There are some good pubs in High Wycombe, including 'The Antelope' and 'The Hobgoblin' and just one club, which is called 'Pure/Life on Mars.' The club can be good sometimes, especially on student nights, but I wouldn't want to go there more than once a week.
One of High Wycombe's redeeming features in it's proximity to London, which as I said is one of the main reasons I chose to go there. The trains to London are very regular and the journey takes 30-40 minutes. This is good if High Wycombe gets a little boring, as it sometimes does.
As I said before, I have met great people at University who have made my time in High Wycombe enjoyable. I think that you can live in the most exciting city in the world but if all the people there are awful then you probably won't enjoy living there, and likewise, High Wycombe may not be that amazing but I enjoy living there because of the friends I have met.
Last year, certain courses, including mine, were told that we would have the chance to study abroad for a large portion of the second year of our degree. We were given a choice of many European countries including Germany, Holland, Italy and Spain, as well as some locations in the USA also. Personally I think this is a fantastic opportunity not to be missed, and I took full advantage of it, which is why I am now half way through a six month period of studying in France. I was surprised that not many fellow students have taken part in this as it is a great experience.
Anyway I was impressed with Bucks being able to offer this and they have been as helpful as possible throughout my transition to France and French education. Not only was I given this opportunity but it was included in the cost of my University fees so I didn't have to pay anything to take part other than travel and accommodation.
When I return to BNU I will be able to continue my degree the same as my class mates, and I will have had the fantastic experience that I am currently having in France.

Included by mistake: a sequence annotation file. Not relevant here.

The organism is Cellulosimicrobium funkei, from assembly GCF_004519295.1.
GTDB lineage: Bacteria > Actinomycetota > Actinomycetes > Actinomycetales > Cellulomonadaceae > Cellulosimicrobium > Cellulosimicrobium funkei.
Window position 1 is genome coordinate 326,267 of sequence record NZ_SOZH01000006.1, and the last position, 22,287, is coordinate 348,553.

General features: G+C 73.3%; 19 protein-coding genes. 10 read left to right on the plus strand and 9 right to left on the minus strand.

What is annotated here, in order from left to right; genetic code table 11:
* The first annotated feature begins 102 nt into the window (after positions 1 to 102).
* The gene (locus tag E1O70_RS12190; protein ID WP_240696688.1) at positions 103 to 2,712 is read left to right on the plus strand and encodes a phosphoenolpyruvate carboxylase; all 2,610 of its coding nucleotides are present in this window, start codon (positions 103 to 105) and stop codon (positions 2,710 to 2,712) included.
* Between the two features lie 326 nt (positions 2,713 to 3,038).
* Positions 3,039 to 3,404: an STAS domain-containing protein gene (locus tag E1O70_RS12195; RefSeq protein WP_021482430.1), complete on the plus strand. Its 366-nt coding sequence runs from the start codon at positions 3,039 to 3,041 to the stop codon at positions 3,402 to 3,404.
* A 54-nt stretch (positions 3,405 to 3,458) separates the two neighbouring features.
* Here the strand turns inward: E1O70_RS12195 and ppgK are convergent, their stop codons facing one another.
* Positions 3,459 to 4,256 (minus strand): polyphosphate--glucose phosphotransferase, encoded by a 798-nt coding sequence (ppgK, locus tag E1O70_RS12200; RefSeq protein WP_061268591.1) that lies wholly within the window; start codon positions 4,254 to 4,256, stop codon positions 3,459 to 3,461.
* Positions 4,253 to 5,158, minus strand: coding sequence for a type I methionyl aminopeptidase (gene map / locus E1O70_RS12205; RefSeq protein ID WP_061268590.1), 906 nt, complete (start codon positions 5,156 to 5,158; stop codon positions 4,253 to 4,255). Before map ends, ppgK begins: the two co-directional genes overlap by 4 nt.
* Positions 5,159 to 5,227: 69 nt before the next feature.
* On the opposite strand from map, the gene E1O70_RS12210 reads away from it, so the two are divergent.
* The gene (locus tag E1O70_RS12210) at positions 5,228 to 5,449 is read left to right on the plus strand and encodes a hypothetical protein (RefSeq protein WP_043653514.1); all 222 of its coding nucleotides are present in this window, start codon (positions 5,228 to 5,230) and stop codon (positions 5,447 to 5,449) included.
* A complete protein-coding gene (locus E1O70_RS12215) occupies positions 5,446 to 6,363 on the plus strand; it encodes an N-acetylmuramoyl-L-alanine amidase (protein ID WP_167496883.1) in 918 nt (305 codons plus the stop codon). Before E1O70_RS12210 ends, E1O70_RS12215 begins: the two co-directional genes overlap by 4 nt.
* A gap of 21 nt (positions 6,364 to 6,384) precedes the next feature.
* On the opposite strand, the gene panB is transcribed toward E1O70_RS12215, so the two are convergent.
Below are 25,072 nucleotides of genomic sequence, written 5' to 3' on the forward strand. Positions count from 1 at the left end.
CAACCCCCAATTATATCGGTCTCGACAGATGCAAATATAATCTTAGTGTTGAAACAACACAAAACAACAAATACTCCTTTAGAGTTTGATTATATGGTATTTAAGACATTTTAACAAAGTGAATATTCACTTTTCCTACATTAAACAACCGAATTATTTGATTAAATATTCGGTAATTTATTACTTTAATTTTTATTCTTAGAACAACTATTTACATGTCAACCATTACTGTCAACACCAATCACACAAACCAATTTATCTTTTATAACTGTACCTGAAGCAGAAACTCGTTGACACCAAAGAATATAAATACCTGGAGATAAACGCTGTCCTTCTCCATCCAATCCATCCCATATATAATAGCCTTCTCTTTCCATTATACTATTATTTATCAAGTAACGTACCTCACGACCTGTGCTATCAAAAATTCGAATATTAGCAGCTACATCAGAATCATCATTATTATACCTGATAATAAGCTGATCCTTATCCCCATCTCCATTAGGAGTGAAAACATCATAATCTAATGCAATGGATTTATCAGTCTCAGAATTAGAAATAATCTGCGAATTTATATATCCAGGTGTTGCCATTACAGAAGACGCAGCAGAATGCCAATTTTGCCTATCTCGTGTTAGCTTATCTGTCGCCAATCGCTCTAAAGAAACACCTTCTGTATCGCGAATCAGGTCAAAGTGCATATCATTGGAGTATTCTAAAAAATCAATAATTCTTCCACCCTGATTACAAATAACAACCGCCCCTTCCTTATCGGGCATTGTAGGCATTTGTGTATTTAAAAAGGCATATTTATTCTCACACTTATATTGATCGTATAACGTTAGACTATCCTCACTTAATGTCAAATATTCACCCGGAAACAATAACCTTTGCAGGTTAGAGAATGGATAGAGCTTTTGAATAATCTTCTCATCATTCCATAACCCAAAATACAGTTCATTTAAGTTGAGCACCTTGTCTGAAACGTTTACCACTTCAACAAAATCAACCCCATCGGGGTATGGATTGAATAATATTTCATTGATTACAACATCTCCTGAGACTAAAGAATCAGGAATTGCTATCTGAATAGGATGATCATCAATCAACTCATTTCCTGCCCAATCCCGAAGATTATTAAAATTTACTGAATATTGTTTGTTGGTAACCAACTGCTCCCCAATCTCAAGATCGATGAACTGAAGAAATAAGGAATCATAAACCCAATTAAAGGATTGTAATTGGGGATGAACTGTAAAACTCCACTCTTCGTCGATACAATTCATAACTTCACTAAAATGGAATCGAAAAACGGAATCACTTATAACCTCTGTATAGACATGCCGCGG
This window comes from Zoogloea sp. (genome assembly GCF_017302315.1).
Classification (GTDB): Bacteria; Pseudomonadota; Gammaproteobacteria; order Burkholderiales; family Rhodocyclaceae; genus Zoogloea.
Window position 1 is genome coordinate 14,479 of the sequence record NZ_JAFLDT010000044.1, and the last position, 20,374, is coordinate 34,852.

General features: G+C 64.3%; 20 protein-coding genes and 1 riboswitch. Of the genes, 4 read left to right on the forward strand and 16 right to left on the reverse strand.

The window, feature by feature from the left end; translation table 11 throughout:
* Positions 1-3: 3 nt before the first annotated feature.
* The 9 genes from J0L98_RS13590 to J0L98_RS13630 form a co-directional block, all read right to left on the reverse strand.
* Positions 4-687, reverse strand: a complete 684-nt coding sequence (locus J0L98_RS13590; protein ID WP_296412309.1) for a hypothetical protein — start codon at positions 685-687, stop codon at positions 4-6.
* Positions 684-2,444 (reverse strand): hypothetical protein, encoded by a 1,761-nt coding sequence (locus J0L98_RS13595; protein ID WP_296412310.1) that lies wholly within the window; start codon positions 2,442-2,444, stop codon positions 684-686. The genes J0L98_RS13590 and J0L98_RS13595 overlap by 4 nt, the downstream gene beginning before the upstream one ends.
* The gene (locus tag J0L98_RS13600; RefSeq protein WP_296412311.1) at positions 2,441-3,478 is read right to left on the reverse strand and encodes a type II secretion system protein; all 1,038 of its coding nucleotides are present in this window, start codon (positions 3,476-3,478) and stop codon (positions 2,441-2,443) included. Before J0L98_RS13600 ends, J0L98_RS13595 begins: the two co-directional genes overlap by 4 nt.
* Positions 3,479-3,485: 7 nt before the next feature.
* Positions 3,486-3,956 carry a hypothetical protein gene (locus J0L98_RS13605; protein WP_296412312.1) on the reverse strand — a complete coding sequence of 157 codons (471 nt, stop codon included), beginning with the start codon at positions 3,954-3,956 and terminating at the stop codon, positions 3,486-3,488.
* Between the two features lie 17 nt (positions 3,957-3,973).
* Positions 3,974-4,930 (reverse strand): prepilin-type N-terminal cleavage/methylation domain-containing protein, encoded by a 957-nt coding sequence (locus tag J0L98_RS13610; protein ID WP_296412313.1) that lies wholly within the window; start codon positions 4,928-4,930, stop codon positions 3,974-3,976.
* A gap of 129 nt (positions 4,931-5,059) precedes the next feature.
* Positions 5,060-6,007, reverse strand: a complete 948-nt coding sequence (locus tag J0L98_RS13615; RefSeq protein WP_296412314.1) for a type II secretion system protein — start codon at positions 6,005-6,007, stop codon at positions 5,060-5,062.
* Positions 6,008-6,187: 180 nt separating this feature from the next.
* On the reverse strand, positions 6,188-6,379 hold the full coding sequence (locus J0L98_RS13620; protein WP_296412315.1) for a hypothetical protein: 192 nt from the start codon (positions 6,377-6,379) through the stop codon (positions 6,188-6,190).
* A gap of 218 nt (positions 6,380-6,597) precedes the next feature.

The student's union bar is a place I often find myself on various nights throughout the week. As I mentioned earlier, High Wycombe is not the best place for a thriving night life, and so the Students Union proves very popular with myself and fellow students. There is something on every single night of the week, whether it is live music, a fancy dress themed night, or a pub quiz.
The various events, teamed with the fact that it is always free entry for students, the drinks are fairly cheap, and it's where most of the students go, mean that I have a high opinion on BNU's Student's Union.
Clubs and Societies
There is a multitude of clubs and societies already available to join at BNU, or sometimes you can start your own. The ones already in place include many sports clubs such as football, netball and rugby, and as well as other societies, for example YES (Young Entrepreneurs Society.)
If you want to set up a club/society then you just need a certain amount of interest from other students, and the University will provide you with a budget for advertising and events.
One thing I like about this University is the fact that there are always people on hand to help with job hunting, career advising, and CV writing. You don't even have to see anyone as they will do it all by email if you want. There are job fairs at the university every now and then, where local employers who need staff will come and meet students. I have got a couple of job interviews this way and it's a great way to network.
As a business student, I am also very interested in the fact that BNU won 'Enterprising University of the Year' last year, and are always big on helping students out with business ventures. Last year I came up with a business idea that the staff thought was good and was therefore awarded with £500 for it. They also offer other help as well as financial; they can assign you a business mentor as well as put you in touch with other people who will be able to help. There is also an enterprise festival every year, where business professionals are invited to come and talk to students, and various business competitions take place.